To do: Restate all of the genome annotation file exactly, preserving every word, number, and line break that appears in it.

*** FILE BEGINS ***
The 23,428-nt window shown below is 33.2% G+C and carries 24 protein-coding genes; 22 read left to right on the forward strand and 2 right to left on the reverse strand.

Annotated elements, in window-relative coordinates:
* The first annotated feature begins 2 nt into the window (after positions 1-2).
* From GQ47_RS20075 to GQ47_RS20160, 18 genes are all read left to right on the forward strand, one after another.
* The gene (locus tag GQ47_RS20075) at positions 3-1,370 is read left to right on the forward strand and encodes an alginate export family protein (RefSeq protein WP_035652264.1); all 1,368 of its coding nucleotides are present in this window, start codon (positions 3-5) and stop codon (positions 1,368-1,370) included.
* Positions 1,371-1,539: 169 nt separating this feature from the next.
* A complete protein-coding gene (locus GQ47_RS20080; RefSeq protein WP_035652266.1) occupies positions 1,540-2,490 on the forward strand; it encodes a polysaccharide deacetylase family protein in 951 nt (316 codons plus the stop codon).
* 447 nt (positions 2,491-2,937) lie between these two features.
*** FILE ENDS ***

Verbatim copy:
The 23,428-nt window shown below is 33.2% G+C and carries 24 protein-coding genes; 22 read left to right on the forward strand and 2 right to left on the reverse strand.

Annotated elements, in window-relative coordinates:
* The first annotated feature begins 2 nt into the window (after positions 1-2).
* From GQ47_RS20075 to GQ47_RS20160, 18 genes are all read left to right on the forward strand, one after another.
* The gene (locus tag GQ47_RS20075) at positions 3-1,370 is read left to right on the forward strand and encodes an alginate export family protein (RefSeq protein WP_035652264.1); all 1,368 of its coding nucleotides are present in this window, start codon (positions 3-5) and stop codon (positions 1,368-1,370) included.
* Positions 1,371-1,539: 169 nt separating this feature from the next.
* A complete protein-coding gene (locus GQ47_RS20080; RefSeq protein WP_035652266.1) occupies positions 1,540-2,490 on the forward strand; it encodes a polysaccharide deacetylase family protein in 951 nt (316 codons plus the stop codon).
* 447 nt (positions 2,491-2,937) lie between these two features.